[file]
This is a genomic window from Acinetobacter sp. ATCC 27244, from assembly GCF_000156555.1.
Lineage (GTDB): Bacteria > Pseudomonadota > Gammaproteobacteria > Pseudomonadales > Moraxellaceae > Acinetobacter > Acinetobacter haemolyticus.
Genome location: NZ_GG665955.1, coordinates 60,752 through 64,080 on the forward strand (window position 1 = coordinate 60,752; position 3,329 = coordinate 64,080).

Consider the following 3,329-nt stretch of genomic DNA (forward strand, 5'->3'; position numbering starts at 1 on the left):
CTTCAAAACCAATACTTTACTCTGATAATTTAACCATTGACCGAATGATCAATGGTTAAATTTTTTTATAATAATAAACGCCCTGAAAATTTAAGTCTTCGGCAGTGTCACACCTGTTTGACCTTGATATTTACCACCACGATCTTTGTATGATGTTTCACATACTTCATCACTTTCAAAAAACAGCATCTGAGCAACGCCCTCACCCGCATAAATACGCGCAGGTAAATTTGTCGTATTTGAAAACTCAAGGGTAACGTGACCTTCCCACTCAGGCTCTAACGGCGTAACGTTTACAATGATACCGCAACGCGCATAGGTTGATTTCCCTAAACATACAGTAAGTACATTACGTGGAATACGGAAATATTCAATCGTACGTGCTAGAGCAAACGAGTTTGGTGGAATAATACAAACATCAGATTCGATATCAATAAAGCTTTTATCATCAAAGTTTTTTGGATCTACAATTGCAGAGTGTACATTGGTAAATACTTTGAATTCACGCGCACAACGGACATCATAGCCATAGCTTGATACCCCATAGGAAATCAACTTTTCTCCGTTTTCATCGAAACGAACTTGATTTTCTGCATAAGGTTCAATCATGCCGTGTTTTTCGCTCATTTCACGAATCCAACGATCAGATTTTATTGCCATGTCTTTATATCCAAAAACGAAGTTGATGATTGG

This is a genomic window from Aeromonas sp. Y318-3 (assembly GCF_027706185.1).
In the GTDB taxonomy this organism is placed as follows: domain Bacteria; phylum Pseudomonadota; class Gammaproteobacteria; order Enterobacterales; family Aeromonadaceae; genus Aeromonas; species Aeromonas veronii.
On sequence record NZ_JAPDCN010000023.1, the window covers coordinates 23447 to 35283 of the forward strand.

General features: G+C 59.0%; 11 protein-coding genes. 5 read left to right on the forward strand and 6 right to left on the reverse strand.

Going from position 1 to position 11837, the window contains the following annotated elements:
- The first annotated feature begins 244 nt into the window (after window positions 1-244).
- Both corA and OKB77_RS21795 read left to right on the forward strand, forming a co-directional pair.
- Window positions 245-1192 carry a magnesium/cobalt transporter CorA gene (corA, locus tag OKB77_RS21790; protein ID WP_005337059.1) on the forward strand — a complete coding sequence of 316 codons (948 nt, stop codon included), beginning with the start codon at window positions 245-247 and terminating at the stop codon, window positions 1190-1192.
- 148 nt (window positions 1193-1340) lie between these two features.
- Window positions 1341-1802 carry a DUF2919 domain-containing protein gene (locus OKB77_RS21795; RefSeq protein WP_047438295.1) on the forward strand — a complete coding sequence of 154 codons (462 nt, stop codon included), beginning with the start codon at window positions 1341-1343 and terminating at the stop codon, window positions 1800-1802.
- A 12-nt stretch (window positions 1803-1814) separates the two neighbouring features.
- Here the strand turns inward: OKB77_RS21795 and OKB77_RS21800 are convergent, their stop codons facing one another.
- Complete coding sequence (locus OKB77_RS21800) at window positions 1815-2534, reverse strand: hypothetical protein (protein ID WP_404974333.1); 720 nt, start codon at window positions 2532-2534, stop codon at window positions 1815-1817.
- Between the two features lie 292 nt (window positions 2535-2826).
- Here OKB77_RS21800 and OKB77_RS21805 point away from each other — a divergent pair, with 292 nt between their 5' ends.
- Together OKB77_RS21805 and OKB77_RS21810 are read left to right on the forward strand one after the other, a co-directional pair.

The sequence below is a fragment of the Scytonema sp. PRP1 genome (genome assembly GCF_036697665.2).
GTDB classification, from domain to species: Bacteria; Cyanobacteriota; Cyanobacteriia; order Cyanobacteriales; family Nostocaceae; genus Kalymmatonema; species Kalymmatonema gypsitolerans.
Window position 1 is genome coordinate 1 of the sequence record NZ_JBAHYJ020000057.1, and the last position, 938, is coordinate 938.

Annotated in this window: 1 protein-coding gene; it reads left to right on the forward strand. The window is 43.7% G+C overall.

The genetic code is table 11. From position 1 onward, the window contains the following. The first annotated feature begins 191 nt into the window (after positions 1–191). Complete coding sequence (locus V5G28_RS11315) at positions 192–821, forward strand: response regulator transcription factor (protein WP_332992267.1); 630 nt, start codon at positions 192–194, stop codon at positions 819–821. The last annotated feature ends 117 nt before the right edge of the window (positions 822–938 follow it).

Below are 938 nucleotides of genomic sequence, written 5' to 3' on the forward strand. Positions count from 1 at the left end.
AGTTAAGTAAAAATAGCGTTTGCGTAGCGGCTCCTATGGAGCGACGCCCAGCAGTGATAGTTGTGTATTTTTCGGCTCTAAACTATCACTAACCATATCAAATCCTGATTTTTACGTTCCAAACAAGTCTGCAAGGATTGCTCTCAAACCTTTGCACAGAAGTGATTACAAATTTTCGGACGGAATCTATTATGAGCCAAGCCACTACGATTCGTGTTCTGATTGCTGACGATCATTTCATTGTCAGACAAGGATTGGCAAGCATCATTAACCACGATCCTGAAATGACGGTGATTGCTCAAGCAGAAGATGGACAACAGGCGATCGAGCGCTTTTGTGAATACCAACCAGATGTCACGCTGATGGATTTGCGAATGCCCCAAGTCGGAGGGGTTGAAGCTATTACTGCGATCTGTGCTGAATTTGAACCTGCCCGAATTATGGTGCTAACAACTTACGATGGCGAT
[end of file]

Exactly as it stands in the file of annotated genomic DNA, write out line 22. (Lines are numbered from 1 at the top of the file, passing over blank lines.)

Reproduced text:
The sequence below is a fragment of the Scytonema sp. PRP1 genome (genome assembly GCF_036697665.2).